The losing pitcher was Jim Bouton (3-5). Bouton allowed five hits, including home runs from Vic Davalillo and Fred Whitfield.

Vic Davalillo’s three-hit performance (including a pair of home runs and five RBIs) raised his league-leading batting average to .376.

Vic Davalillo’s three-hit performance (including a pair of home runs and five RBIs) raised his league-leading batting average to .376.

Davalillo was the game’s hitting star. Cleveland’s center fielder had three hits in four at-bats with a pair of home runs and four RBIs. He hit a solo home run off Bouton with two outs in the second inning.

In the sixth inning, with the game tied 1-1, Whitfield led off the inning with his seventh home run of the season. Bouton gave up a single to Leon Wagner and walked Max Alvis before Davalillo hit his second home run of the game to put the Tribe ahead 5-1.

Davalillo’s three-hit performance raised his league-leading batting average to .376.

Davalillo would finish the season with a .301 batting average (third highest in the American League). He was fourth in the league with 26 stolen bases and third with 127 singles.

Davalillo also finished his third major league season with five home runs … three more than Babe Ruth hit in his third season.

 

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Indians Bopper

 

Glancing Back, and Remembering Fred Whitfield

Fred Whitfield was a power-hitting first baseman who had his best seasons with the Cleveland Indians in the early 1960s. Nicknamed “Wingy” for his less than powerful throwing arm, Whitfield combined with Tito Francona, Leon Wagner and Max Alvis to form the power connection at the heart of the Indians’ batting order.

In his nine-year career, Fred Whitfield batted .253 with 108 home runs and 356 RBIs.

In his nine-year career, Fred Whitfield batted .253 with 108 home runs and 356 RBIs.

Whitfield originally signed with the St. Louis Cardinals in 1956. It took six minor league seasons for Whitfield to be promoted to the Cardinals’ roster, hitting .266 with eight home runs and 34 RBIs in 73 games with St. Louis in 1962. Following that rookie season, St. Louis traded Whitfield to Cleveland, where he had the chance to start at first base for the Tribe.

Whitfield hit .251 in 1963 with 21 home runs and 54 RBIs, dividing the Indians’ first base duties with Joe Adcock. When Adcock was traded over the winter to the Los Angeles Angels for Wagner, it looked like the door was opened to Whitfield for full-time first base duty. But it wasn’t to be.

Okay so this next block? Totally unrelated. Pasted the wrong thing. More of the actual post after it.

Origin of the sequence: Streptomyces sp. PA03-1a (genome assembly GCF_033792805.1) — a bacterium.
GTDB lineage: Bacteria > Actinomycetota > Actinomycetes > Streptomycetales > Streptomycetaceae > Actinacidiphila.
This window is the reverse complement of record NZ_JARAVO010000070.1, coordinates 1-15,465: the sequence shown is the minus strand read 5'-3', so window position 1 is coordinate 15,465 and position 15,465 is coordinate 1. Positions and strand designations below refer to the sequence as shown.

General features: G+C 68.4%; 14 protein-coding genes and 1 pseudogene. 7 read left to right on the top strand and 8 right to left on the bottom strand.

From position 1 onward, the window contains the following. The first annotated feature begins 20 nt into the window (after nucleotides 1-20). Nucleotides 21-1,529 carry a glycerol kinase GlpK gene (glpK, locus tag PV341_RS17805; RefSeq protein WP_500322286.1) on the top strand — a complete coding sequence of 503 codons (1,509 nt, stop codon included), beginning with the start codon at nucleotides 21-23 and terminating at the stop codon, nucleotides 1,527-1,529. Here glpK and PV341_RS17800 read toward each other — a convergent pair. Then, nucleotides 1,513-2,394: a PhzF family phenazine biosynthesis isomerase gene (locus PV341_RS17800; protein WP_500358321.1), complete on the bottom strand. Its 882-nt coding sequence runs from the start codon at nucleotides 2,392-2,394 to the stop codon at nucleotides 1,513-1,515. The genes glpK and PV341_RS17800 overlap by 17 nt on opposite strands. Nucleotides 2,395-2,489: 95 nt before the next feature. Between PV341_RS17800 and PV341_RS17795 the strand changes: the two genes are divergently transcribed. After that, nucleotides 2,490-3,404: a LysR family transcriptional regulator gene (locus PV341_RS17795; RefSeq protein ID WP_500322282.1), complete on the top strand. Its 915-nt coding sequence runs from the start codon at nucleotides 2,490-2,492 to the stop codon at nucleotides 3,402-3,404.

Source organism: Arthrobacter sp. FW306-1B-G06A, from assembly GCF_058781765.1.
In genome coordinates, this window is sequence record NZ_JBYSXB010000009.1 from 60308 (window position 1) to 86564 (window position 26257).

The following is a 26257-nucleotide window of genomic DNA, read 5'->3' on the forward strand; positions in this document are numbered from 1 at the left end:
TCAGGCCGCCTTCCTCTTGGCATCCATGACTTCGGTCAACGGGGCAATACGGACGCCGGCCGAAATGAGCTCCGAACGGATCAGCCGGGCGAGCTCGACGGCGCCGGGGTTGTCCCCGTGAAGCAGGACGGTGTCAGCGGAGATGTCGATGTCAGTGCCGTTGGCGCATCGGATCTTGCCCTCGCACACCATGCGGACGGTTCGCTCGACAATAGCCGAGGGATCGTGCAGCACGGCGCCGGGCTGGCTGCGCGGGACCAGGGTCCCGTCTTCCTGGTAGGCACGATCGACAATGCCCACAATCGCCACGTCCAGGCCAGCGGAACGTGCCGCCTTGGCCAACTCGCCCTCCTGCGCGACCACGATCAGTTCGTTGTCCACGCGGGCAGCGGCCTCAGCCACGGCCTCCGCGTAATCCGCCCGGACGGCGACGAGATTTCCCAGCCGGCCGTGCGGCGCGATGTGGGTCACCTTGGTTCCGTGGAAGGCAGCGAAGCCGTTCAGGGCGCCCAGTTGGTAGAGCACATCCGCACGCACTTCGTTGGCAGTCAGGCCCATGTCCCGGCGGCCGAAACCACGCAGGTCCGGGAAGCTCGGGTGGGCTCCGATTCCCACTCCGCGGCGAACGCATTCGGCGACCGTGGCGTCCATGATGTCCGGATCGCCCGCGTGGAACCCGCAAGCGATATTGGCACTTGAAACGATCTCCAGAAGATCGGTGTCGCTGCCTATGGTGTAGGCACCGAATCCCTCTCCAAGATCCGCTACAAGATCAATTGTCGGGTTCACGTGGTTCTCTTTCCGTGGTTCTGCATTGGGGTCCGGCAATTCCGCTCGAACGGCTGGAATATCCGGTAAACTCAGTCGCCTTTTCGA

In 1964, the Indians inserted Bob Chance at first, and he delivered a .279 rookie season with 75 RBIs. With fewer at-bats, Whitfield’s offensive numbers dropped to 10 home runs and 29 RBIs while he hit .270. Chance turned out to be a one-season wonder, and Whitfield won back his starting position at first base, hitting .293 in 1965 with 26 home runs and 90 RBIs. He followed up in 1966 with 27 home runs and 78 RBIs on a .241 batting average.

Fred Whitfield languished in the Cardinals organization before his 1962 trade to the Cleveland Indians. When he finally got the chance to play every day, he delivered for the Indians. In 1966, Whitfield batted .293 with 26 home runs and 90 RBIs.

Fred Whitfield languished in the Cardinals organization before his 1962 trade to the Cleveland Indians. When he finally got the chance to play every day, he delivered for the Indians. In 1966, Whitfield batted .293 with 26 home runs and 90 RBIs.

In 1967, the Indians acquired Tony Horton from the Boston Red Sox and again Whitfield was relegated to a back-up position, hitting only .218 with nine homers and 31 RBIs. In the off-season, Cleveland traded Whitfield with George Culver and Bob Raudman to the Cincinnati Reds for Tommy Harper. He saw limited action with the Reds over the next two seasons, hitting a combined .224 with seven home runs and 40 RBIs. Whitfield appeared in four games with the Montreal Expos in 1970 before being released and retiring at age 32.

Whitfield finished his nine-season major league career with a .253 batting average. His 108 home runs during the 1960s ranks his 60th among major league sluggers.